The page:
APD Sucks Blood And Calls it a Success
Drivers refusing breathalyzer get blood sucked
By Kelsey McNiel,
10:23AM, Wed. Nov. 3, 2010
Though they left their fangs, dashing good looks and sparkly sun-melting skin at home, the Austin Police Department still drew blood this weekend. After refusing a Breathalyzer test, 21 drivers found themselves at jail at the end of the night, with their blood in a nearby vial.
The blood search warrants were used as part of the ‘No Refusal’ Initiative in action across Halloween, and the police hope that they will lead to 21 more DWI convictions.
"The more prosecutions we can get, the more it helps citizens," said Commander Jason Dusterhoff of Highway Enforcement Command. "Anything we can get to get people off the road is good. I’m going to use every single thing at my disposal to make sure those [DWI] numbers go down."
After two years of ‘No Refusal’ Initiatives enforced over holiday weekends, Dusterhoff is confident in the program’s ability to get and keep drunk drivers off the road.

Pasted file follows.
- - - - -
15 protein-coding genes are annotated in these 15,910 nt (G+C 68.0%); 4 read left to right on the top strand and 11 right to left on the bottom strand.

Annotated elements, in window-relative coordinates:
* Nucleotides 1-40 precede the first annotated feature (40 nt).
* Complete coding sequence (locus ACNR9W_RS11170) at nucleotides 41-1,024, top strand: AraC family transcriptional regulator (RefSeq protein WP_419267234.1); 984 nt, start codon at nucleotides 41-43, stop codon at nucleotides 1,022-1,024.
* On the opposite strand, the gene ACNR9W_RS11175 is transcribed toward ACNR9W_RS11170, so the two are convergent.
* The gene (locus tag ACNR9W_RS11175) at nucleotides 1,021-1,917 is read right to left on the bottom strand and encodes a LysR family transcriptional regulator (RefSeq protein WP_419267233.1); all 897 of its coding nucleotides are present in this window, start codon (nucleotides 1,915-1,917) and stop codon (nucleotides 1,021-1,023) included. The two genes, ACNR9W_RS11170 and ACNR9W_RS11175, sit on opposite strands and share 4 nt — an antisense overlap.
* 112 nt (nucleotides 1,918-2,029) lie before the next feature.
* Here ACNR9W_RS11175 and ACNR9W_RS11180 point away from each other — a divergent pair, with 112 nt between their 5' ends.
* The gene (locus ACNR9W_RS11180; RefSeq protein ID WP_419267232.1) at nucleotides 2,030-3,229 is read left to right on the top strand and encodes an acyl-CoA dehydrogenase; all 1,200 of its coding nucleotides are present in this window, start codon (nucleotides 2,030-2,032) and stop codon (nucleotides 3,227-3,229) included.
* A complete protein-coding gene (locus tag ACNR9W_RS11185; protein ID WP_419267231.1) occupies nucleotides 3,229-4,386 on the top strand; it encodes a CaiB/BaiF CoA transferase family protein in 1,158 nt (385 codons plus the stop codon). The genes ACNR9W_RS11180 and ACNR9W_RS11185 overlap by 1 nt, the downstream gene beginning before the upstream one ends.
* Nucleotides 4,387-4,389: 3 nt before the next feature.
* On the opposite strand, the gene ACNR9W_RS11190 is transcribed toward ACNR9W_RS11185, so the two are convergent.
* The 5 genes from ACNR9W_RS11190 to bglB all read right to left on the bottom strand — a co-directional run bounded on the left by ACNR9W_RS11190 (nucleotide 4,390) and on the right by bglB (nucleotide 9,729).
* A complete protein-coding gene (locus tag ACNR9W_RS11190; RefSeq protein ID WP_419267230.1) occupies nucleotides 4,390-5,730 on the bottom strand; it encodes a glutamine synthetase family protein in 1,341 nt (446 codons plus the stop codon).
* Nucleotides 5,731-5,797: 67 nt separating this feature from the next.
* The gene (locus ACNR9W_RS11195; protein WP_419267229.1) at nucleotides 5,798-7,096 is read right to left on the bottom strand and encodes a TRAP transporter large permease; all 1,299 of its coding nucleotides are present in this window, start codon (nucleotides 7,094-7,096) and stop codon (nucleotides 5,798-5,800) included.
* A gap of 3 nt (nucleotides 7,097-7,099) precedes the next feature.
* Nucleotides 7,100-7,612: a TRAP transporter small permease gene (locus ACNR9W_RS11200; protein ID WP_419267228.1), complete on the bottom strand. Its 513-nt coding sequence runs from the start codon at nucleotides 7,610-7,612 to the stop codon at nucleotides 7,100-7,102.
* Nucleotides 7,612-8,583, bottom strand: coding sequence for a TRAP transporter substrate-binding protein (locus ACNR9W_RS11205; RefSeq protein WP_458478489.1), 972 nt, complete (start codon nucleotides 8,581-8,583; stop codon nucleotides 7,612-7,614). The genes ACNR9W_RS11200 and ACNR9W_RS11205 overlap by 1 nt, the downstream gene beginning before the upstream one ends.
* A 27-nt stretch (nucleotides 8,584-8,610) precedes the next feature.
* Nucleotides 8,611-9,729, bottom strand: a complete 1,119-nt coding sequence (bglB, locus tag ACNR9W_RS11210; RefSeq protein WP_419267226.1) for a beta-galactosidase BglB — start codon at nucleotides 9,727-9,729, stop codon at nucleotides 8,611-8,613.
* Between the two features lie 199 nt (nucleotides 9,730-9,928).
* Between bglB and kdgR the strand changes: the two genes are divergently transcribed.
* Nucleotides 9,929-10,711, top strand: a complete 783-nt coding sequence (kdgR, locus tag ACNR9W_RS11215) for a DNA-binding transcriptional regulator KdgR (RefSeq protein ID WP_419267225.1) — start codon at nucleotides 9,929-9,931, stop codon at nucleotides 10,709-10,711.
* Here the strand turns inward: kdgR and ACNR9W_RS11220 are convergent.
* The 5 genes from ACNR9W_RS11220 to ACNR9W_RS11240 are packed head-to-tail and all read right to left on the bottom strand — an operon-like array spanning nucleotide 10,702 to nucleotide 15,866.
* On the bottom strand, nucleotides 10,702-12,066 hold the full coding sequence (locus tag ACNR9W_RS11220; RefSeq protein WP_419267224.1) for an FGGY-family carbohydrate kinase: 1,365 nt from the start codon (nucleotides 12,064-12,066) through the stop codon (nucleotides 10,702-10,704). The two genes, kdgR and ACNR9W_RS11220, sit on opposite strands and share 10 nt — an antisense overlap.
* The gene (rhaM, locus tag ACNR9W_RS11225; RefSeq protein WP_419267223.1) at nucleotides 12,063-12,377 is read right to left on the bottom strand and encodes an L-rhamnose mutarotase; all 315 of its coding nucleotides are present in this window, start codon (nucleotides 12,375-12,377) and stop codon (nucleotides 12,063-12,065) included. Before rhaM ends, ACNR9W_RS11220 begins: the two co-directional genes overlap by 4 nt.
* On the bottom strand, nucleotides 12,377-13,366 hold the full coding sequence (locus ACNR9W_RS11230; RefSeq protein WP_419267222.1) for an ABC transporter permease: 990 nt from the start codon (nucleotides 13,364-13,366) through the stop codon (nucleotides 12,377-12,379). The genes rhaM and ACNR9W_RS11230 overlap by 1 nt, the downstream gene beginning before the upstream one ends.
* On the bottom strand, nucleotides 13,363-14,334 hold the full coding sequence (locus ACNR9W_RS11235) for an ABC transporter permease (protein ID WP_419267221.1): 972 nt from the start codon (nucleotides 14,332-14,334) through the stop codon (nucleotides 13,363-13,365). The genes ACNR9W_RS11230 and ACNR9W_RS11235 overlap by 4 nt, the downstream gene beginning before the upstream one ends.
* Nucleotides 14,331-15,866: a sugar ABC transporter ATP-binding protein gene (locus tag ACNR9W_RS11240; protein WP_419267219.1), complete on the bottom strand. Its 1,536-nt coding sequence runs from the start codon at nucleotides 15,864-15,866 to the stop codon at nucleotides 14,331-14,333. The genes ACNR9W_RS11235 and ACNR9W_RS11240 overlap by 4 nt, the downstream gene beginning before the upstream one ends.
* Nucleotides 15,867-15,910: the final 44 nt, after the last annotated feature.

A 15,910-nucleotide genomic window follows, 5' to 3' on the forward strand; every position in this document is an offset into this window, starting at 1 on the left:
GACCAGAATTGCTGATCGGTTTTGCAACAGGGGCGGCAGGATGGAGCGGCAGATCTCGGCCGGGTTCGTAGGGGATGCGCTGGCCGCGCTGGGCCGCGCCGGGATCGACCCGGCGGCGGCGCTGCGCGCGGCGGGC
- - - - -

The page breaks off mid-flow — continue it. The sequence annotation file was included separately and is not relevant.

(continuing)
"We have proof that the ‘No Refusal’ works," he said. "[Since the beginning of the program] out of 178 search warrants, 70 percent were twice the legal limit. We’re still getting prosecutions that we wouldn’t have gotten before."
The American Civil Liberties Union of Texas, however, has always questioned the effectiveness of the program.
"Our standard take on ‘No Refusal’ is about whether this the best use of resources," said Dotty Griffith, public education director at the ACLU of Texas headquarters. "Is it so resource-intensive that it ties up officers from finding other drivers who are more intoxicated and could be endangering citizens? Is it a cost-effective and resource-effective initiative?"
APD didn’t have data yet on how many of the 21 blood draws were over the legal limit. Dusterhoff added that Austin’s traffic fatalities are at a 10-year low due to education, enforcement and a changing mentality about whether or not to drive drunk.
"I’ve been out at restaurants during ‘No Refusal’ weekends and people come up to me and say, ‘I’m not driving. I’m taking a cab home,’" Dusterhoff said.